Paragraph 5(2) provides for the making of transitional provision in relation to the operation of Schedule 5 at any time before 1 July 1999.

SCHEDULE 6: Devolution Issues.

Purpose and Effect

This Schedule is given effect to by section 98.  The Schedule defines devolution issues and provides for special procedures to apply to them when they arise in legal proceedings in Scotland, England and Wales and Northern Ireland.  It also makes provision for proceedings in the House of Lords and for direct references to the Judicial Committee.

General

A number of legal questions may be raised as a result of the Scotland Act and the establishment of the Scottish Parliament and the Scottish Executive. There may, for example, be questions as to whether an Act of the Scottish Parliament is within the legislative competence of the Parliament or whether some function has transferred from a Minister of the Crown to the Scottish Ministers or whether a member of the Scottish Executive has acted or failed to act compatibly with the Convention rights or with Community law.

These important questions affect the boundary of the devolution settlement and are called “devolution issues”. This Schedule defines what they are and provides special procedures to apply to them when they arise in legal proceedings. This Schedule does not confer jurisdiction upon the courts to deal with such questions. It assumes that such questions may arise in legal proceedings whether before a court or a tribunal in Scotland, England and Wales and Northern Ireland and then provides for certain procedures to apply.

The main aspects of the special procedures which apply in the case of proceedings in Scotland are:

(a)

that the Advocate General and the Lord Advocate may institute proceedings for the determination of a devolution issue and the Lord Advocate may defend any such proceedings;

(b)

that, where a devolution issue arises in proceedings before a court or tribunal, intimation of the issue has to be given to the Advocate General and the Lord Advocate and they are then entitled to take part in the proceedings, so far as they relate to the devolution issue;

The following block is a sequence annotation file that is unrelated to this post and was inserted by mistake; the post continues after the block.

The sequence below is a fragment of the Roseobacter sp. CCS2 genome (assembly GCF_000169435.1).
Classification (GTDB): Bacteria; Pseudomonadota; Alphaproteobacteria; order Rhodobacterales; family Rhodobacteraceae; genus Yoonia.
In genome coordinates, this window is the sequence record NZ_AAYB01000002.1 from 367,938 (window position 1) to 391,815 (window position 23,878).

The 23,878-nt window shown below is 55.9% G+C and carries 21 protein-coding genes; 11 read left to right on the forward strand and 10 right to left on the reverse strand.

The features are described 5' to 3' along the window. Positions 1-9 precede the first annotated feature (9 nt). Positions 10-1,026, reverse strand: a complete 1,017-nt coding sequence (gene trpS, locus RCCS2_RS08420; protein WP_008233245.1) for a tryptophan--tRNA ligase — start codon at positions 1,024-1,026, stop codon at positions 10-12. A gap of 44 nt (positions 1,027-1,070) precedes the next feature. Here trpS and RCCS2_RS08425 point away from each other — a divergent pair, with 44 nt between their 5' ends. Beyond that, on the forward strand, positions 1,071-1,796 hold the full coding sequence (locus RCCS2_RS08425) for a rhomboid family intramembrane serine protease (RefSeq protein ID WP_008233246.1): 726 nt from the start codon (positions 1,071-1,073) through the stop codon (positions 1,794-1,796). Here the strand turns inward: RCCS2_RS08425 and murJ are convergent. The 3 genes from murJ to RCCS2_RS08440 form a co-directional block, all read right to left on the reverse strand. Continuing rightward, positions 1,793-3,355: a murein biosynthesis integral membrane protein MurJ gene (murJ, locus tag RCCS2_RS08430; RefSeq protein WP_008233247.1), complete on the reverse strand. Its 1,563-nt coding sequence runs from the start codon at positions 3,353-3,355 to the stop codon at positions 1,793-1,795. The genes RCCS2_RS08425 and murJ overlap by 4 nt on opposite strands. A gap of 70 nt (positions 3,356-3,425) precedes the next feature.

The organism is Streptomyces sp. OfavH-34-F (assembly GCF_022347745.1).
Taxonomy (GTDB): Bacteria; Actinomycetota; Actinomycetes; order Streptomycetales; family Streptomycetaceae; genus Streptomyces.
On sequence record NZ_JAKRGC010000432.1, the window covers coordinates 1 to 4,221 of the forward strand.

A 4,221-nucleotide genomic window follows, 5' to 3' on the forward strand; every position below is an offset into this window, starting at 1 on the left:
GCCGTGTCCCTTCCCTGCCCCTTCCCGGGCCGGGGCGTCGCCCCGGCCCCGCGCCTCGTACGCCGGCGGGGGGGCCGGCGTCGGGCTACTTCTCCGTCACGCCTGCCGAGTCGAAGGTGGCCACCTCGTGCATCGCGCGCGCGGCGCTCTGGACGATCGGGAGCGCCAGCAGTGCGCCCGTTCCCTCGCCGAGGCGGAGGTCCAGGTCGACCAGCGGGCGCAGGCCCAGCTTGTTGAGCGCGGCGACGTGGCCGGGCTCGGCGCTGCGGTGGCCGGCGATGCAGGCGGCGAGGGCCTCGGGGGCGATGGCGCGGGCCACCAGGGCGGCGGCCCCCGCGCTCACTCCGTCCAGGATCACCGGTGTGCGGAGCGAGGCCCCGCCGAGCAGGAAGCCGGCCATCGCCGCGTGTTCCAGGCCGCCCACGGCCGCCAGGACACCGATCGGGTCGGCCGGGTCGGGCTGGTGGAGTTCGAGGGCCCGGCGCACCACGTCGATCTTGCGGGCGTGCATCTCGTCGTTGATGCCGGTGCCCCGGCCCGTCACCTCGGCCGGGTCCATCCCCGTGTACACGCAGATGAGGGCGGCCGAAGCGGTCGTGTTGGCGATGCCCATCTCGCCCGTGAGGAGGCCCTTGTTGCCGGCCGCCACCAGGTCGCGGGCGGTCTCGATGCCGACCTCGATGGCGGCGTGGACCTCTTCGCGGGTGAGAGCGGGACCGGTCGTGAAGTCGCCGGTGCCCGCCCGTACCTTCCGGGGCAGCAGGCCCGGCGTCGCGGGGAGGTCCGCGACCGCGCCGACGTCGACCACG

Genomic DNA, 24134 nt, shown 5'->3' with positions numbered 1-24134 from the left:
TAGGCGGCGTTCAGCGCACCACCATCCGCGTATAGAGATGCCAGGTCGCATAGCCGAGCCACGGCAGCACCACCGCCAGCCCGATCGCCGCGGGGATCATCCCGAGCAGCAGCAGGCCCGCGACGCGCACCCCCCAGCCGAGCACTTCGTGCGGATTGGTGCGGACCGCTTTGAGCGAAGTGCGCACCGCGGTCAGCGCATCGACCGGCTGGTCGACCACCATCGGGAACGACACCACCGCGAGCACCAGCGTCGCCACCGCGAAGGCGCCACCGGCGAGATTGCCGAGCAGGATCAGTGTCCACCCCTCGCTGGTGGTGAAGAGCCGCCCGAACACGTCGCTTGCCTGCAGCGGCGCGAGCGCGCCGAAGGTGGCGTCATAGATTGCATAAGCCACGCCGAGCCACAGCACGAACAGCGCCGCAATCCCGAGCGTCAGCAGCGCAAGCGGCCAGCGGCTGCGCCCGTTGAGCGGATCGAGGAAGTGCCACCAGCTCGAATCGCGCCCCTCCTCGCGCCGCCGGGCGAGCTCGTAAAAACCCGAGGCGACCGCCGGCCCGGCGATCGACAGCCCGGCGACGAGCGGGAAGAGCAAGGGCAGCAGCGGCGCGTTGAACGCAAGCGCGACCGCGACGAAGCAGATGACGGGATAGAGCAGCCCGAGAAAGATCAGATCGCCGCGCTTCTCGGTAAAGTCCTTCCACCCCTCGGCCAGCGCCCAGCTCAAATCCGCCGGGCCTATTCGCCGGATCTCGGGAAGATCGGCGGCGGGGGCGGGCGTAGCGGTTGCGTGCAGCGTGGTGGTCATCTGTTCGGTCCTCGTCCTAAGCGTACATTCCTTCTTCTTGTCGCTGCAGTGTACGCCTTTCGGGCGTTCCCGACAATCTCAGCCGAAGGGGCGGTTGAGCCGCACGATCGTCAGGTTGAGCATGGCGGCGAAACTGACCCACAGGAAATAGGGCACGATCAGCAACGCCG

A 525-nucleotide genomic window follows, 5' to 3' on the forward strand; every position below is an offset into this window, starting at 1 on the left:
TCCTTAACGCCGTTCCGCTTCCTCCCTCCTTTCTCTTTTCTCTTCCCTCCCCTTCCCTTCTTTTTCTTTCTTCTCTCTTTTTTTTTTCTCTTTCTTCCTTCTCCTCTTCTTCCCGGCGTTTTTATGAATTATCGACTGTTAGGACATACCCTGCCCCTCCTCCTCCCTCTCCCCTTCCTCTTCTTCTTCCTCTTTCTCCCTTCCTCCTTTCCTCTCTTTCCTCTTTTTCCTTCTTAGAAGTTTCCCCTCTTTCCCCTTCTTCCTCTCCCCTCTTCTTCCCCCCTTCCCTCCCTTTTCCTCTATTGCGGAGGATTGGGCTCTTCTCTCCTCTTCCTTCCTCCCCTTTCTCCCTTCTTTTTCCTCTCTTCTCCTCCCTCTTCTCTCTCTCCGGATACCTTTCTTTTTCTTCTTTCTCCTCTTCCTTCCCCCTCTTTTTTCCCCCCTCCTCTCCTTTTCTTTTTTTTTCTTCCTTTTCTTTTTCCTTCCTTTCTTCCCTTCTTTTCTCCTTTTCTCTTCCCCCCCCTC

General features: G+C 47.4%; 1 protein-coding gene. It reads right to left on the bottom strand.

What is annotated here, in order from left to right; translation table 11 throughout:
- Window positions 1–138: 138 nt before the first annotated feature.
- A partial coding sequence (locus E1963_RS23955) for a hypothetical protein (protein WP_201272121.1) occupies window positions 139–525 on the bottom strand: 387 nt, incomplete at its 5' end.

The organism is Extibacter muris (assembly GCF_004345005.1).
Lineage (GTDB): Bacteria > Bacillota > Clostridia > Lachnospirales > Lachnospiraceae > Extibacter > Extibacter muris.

(c)

that, where a devolution issue arises in a court below the level of the Inner House of the Court of Session or the High Court (sitting as a court of Criminal Appeal), the court may refer it to the Inner House or, as the case may be, the High Court. A tribunal may refer such an issue to the Inner House and must do so if there is no appeal from their decision;

(d)

that the Inner House of the Court of Session or the High Court (sitting as a court of Criminal Appeal) may refer a devolution issue to the Judicial Committee - except where the issue has been referred to them;

(e)

that there is an appeal against the determination of a devolution issue by the Inner House or the High Court (sitting as a court of Criminal Appeal) to the Judicial Committee. Leave to appeal from the court concerned or special leave from the Judicial Committee is required in the case of the High Court or the Court of Session where there is no appeal to the House of Lords;

(f)

that any devolution issue which arises in the House of Lords must be referred to the Judicial Committee unless the  House of Lords considers that it would be more appropriate, having regard to all the circumstances, that it should determine the issue;

(g)

that any of the Law Officers may require any court or tribunal to refer any devolution issue to the Judicial Committee; and

(h)

that any of the Law Officers may refer a devolution issue directly into the Judicial Committee provided it is not the subject of proceedings.

Parliamentary Consideration

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Details of Provisions

Part 1 - Preliminary

Part 1 (paragraphs 1 and 2) defines “devolution issue” for the purposes of this Schedule as meaning one of a series of questions in the following sub-paragraphs:

  • sub-paragraph (a), a question whether an Act of the Scottish Parliament or any provision of such an Act is within the Parliament’s legislative competence;

  • sub-paragraph (b), a question whether any function which any person purported or is proposing to exercise is a function of the Scottish Ministers, the First Minister or the Lord Advocate. This would include any question as to whether the function has transferred to the Scottish Ministers under section 53 or has remained with a Minister of the Crown;